4.15 p.m.

Lord Clinton-Davis: My Lords, I support the idea that fines officers should be properly trained. But that goes for any official of the courts. It should not be confined to fines officers. I do not think that it is necessary to provide specific guidance so far as they are concerned. The courts have different functions. There are different areas. People have to subscribe to different practices as a result. I do not think, therefore, that there should be a centralised form of guidance. I hope the noble Baroness will withdraw her amendment.

Baroness Scotland of Asthal: My Lords, I thank my noble friend Lord Clinton-Davis for his comments. However, I say straightaway to the noble Baroness that I am sure that all Members of the House agree with her about the importance of ensuring that fines officers are properly trained. That will be vital to the success of the pilot schemes as well as to national implementation of the new measures.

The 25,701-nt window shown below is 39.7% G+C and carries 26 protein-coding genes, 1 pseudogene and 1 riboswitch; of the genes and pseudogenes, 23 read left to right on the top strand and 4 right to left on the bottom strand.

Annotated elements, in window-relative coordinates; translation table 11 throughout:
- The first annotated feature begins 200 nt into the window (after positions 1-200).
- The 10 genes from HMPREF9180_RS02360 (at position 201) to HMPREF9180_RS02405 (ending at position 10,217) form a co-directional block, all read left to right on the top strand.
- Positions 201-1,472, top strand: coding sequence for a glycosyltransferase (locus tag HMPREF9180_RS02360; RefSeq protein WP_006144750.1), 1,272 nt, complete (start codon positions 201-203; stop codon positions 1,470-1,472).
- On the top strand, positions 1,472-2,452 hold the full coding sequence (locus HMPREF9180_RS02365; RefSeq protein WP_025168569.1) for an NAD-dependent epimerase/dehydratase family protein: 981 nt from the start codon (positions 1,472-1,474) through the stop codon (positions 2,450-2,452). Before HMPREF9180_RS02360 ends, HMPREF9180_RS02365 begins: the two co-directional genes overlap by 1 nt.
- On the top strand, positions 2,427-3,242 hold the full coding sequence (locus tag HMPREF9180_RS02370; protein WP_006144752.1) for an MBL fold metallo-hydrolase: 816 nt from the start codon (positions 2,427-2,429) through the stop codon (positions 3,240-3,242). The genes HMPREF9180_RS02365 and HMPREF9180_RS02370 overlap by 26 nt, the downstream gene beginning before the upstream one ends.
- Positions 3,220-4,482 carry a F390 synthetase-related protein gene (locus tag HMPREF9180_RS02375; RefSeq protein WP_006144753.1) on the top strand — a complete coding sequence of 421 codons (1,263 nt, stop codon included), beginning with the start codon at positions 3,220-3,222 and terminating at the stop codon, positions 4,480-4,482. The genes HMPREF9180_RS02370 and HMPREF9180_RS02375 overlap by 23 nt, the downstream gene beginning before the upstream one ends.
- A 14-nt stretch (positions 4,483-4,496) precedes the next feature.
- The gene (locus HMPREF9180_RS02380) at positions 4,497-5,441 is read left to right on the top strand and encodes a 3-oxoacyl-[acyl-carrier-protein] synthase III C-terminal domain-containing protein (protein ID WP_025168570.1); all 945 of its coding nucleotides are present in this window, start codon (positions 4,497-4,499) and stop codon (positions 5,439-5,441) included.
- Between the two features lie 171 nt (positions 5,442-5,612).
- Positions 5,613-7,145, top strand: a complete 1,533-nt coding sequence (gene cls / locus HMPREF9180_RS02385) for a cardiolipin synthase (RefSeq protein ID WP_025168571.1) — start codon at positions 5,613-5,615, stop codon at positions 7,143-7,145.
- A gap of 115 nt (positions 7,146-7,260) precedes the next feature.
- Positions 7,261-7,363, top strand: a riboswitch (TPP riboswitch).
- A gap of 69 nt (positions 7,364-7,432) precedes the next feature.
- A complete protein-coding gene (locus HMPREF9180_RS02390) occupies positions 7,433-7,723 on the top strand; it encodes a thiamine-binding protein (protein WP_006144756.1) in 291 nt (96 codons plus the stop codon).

Where we depart is on whether the amendment is necessary. Amendment No. 15, tabled by the noble Baroness, Lady Seccombe, proposes that a new clause be added to the Bill to allow the Lord Chancellor to provide guidance for the training of fines officers. However, the effect of the amendment would be that the pilots could not commence until such guidance had been prepared in consultation with appropriate persons and published.

19 May 2003 : Column 517